I'd appreciate any help you can give me at all, though if you suggest a different method (such as recursion), please don't just paste the code; instead, suggests some ideas that could put me in the right direction.

(The algorithm is for a Specialist Math Assignment)

specs: Python 2.7.1 Turtle IDLE Windows7

This problem can be solved by recursion. I am just writing an algorithm here, since I believe this can be a general problem.

function Recurse (y, number) if (number > 1) Recurse ( y, number - 1 ) else for x in range (y) whatever()

**For loops,** As you can see, these loop constructs serve different purposes. You could use a for loop with a huge number in order to gain the same effect as a Basically, any object with an iterable method can be used in a for loop. To loop through a set of code a specified number of times, we can use the range () function, The range () function returns a sequence of numbers, starting from 0 by default, and increments by 1 (by default), and ends at a specified number. Example. Using the range () function: for x in range(6):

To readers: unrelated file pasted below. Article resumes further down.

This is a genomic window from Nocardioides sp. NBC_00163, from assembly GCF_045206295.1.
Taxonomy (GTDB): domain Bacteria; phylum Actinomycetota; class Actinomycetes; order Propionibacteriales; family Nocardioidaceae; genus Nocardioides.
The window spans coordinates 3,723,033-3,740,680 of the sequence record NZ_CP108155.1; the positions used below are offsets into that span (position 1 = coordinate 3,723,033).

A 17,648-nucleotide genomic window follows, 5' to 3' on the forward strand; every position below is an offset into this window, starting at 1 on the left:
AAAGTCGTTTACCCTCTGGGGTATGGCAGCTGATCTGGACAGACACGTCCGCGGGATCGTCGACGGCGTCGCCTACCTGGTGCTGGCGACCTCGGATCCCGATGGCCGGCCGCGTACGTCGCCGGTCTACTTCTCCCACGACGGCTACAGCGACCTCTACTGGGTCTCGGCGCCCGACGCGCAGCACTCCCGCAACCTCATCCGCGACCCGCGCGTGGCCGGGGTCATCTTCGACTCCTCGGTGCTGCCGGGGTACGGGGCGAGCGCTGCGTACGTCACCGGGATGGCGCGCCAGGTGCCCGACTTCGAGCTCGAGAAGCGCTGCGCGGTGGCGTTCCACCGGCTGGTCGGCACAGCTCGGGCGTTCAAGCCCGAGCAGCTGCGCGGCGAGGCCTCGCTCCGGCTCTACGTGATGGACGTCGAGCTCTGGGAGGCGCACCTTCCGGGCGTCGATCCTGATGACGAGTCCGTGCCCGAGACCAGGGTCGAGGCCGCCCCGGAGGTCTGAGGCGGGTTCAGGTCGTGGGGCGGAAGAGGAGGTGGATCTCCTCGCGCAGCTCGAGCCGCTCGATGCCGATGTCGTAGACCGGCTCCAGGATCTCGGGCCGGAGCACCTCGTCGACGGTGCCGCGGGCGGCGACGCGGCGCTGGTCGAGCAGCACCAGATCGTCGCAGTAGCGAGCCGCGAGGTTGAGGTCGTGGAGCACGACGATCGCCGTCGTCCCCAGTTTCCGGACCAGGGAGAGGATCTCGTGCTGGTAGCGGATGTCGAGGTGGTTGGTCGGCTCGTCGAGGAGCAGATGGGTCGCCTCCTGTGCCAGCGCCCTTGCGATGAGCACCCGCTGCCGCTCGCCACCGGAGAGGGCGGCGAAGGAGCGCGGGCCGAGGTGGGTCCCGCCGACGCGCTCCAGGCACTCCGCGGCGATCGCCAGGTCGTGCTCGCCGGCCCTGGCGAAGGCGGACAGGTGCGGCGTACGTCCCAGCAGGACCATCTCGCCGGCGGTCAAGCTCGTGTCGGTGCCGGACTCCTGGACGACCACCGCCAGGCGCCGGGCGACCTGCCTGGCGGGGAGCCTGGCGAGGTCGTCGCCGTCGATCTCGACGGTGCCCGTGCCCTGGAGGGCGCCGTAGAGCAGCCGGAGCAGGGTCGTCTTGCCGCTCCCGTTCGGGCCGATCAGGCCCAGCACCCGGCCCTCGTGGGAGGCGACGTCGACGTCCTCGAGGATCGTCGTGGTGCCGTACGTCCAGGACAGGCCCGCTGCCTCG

I'm not clear why you can't use the product of the bounds and do

for x in range(y exp n)

where n is the # of loops.... You say y exp n will be huge, but I'm sure python can handle it.

However, that being said, what about some sort of recursive algorithm?

def loop_rec(y, n): if n >= 1: for x in range(y): loop_rec(y, n - 1) else: whatever()

**Python Tutorial: For Loops,** In each iteration step a loop variable is set to a value in a sequence or other data function range() is the right function to iterate over a sequence of numbers. Level Up For-Loops in Python With 4 Simple Functions. function, the original variable meals got reversed. function allows us to have a counter to track the number of loops in the iteration.

Recursion will be your best bet. Consider what it should do in the base case and in the recursive case.

Code left out, as per request.